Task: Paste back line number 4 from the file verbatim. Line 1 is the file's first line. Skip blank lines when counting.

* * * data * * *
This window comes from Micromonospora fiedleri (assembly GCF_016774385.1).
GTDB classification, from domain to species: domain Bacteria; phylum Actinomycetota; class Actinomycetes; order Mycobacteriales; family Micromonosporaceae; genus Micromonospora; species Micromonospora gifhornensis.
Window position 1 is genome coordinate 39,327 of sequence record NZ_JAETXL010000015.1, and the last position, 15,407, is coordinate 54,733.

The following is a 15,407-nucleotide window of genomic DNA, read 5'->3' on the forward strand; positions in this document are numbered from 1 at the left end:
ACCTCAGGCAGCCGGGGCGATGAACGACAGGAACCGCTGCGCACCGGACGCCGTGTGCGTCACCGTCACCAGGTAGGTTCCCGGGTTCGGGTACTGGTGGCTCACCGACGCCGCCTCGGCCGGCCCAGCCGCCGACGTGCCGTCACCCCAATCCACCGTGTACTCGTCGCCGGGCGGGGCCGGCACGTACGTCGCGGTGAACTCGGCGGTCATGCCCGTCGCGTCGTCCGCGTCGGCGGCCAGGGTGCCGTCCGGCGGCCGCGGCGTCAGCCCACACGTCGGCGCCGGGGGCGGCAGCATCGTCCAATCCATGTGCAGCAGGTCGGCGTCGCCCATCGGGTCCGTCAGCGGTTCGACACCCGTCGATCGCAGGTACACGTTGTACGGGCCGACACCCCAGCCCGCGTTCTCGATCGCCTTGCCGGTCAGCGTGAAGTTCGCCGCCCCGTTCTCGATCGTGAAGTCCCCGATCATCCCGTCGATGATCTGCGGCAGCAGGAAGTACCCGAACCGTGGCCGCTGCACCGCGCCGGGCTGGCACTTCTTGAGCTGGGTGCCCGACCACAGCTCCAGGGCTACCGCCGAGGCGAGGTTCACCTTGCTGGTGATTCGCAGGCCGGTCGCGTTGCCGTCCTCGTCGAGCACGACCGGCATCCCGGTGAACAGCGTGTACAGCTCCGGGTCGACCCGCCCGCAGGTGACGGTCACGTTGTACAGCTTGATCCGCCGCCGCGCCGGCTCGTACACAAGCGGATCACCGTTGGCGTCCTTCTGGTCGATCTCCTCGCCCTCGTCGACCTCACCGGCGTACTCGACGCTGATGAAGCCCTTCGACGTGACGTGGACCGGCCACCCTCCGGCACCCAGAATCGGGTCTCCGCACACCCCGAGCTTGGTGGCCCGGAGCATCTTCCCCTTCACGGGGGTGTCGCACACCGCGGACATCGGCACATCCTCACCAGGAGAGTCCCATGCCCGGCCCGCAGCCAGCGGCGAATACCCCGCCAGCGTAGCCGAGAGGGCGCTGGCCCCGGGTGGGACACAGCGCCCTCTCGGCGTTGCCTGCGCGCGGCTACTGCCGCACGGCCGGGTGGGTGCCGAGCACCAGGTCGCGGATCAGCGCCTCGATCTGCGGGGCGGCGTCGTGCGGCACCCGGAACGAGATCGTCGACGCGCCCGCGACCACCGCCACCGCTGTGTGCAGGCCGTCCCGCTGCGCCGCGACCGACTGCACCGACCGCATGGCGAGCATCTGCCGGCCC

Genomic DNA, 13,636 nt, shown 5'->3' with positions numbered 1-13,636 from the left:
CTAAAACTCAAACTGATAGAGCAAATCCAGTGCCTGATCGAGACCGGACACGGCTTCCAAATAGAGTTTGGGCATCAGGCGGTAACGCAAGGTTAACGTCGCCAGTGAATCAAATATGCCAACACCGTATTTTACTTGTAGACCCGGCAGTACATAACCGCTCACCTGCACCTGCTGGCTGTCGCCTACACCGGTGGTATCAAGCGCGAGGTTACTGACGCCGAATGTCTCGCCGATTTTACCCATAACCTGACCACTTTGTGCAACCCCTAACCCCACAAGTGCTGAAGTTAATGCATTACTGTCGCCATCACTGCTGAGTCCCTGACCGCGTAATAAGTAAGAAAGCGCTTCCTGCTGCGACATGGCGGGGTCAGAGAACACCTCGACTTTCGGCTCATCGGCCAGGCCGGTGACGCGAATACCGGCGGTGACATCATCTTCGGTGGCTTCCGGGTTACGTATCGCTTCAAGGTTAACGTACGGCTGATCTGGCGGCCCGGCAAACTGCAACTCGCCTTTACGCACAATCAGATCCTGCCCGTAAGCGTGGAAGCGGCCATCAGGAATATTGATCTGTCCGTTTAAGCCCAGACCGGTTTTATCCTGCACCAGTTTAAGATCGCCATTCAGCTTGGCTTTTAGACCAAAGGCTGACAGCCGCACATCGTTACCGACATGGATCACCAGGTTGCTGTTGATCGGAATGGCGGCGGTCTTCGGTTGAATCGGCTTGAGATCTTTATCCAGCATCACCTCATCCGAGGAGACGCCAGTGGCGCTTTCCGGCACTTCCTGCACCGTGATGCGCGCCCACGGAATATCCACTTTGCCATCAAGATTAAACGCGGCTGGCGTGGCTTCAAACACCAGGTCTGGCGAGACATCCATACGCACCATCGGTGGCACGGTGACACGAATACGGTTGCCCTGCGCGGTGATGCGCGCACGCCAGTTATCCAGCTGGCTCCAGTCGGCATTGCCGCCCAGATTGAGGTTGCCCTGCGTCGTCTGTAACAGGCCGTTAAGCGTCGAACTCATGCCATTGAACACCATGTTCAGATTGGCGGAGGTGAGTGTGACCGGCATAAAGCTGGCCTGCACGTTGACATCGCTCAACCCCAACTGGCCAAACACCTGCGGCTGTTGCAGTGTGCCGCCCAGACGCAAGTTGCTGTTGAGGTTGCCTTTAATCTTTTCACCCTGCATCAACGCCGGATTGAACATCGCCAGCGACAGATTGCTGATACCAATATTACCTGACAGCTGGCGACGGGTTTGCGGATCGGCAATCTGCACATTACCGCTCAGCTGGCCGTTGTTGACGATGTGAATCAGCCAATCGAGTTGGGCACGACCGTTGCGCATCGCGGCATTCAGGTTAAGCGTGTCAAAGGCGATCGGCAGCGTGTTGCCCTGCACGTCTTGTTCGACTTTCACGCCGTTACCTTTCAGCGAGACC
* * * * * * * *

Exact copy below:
The following is a 15,407-nucleotide window of genomic DNA, read 5'->3' on the forward strand; positions in this document are numbered from 1 at the left end: